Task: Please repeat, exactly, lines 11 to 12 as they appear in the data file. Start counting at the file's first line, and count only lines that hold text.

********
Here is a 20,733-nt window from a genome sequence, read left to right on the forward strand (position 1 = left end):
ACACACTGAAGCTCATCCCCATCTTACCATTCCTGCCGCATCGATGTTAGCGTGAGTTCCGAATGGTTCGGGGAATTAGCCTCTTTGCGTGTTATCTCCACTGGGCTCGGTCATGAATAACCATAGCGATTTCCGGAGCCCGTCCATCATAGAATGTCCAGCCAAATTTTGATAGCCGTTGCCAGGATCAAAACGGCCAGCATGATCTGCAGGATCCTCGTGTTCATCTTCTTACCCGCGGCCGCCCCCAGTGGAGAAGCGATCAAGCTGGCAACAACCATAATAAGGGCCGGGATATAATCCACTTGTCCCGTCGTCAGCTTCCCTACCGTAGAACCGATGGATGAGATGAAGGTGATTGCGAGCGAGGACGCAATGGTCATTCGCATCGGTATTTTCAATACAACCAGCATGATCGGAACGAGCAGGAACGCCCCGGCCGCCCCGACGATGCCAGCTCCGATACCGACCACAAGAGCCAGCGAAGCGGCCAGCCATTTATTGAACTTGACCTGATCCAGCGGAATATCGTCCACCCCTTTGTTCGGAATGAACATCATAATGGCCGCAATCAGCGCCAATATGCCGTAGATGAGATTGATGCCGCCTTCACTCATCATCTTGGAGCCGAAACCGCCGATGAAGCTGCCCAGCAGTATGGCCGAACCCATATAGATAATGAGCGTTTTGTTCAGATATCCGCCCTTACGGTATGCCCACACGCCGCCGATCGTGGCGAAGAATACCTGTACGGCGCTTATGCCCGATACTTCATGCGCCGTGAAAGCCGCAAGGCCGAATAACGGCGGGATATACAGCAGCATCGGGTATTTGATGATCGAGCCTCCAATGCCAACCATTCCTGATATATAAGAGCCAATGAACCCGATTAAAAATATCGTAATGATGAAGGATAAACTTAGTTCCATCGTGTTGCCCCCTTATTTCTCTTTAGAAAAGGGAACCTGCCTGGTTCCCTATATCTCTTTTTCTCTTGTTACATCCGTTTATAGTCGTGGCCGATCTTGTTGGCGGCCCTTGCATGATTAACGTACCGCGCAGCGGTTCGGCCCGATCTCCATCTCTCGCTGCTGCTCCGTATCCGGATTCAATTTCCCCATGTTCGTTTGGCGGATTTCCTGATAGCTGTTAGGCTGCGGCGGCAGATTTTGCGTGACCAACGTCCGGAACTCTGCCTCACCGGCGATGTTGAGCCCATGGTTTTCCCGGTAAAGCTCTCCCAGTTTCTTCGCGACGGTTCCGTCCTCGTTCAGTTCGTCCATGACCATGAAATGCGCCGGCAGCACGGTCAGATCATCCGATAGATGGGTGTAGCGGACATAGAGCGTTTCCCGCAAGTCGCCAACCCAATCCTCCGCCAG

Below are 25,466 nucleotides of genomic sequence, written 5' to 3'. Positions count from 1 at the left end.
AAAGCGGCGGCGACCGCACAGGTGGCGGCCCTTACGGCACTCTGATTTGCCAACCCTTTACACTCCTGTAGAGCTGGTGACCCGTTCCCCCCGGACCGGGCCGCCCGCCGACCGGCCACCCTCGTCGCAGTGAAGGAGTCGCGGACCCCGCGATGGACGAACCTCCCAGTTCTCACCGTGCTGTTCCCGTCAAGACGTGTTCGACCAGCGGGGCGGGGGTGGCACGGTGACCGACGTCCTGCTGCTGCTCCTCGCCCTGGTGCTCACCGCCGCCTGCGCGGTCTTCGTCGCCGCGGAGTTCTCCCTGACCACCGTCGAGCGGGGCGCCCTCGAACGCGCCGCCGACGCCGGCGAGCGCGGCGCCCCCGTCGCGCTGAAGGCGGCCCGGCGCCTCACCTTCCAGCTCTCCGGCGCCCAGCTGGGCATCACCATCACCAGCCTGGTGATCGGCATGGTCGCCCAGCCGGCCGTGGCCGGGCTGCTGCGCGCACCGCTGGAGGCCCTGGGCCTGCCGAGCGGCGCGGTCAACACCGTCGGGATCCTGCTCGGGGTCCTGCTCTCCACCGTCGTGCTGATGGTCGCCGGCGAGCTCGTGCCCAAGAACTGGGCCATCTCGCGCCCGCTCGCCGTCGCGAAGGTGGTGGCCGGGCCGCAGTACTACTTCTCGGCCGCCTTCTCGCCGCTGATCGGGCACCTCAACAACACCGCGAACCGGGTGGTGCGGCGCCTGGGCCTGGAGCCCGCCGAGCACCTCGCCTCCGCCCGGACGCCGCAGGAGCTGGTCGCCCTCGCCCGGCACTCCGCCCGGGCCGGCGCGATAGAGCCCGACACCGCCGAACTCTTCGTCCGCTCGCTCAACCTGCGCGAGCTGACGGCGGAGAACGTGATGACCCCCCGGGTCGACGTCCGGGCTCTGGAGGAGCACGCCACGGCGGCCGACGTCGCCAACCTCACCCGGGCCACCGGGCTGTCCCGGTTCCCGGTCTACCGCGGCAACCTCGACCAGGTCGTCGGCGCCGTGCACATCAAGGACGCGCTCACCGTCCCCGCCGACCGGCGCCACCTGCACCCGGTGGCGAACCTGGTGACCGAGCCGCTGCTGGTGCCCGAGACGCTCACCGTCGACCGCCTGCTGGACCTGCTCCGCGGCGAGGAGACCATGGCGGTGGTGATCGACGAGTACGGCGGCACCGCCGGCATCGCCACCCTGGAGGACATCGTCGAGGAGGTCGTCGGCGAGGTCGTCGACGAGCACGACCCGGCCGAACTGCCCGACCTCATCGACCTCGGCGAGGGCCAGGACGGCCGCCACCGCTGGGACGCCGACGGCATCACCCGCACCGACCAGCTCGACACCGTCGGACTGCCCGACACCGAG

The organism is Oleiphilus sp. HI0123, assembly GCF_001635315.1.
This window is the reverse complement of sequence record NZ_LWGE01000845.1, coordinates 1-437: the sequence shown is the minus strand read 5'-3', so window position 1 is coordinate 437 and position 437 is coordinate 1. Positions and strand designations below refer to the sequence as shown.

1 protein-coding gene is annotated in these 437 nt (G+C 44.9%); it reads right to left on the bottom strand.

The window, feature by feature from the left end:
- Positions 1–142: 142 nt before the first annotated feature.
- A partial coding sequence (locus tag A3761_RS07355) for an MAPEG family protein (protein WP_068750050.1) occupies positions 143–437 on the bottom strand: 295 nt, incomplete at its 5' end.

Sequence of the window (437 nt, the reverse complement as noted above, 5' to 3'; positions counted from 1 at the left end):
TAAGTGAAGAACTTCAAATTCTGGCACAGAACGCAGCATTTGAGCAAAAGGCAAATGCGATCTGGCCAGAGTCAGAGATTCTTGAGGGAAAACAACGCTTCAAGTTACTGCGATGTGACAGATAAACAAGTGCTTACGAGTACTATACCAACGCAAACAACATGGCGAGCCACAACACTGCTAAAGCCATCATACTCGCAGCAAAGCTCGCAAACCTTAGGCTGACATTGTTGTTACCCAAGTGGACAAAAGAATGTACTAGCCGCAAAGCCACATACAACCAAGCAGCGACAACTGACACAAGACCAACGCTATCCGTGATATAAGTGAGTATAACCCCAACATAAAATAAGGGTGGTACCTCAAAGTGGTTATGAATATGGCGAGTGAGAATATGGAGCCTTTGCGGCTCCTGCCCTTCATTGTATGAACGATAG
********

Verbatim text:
Sequence of the window (437 nt, the reverse complement as noted above, 5' to 3'; positions counted from 1 at the left end):
TAAGTGAAGAACTTCAAATTCTGGCACAGAACGCAGCATTTGAGCAAAAGGCAAATGCGATCTGGCCAGAGTCAGAGATTCTTGAGGGAAAACAACGCTTCAAGTTACTGCGATGTGACAGATAAACAAGTGCTTACGAGTACTATACCAACGCAAACAACATGGCGAGCCACAACACTGCTAAAGCCATCATACTCGCAGCAAAGCTCGCAAACCTTAGGCTGACATTGTTGTTACCCAAGTGGACAAAAGAATGTACTAGCCGCAAAGCCACATACAACCAAGCAGCGACAACTGACACAAGACCAACGCTATCCGTGATATAAGTGAGTATAACCCCAACATAAAATAAGGGTGGTACCTCAAAGTGGTTATGAATATGGCGAGTGAGAATATGGAGCCTTTGCGGCTCCTGCCCTTCATTGTATGAACGATAG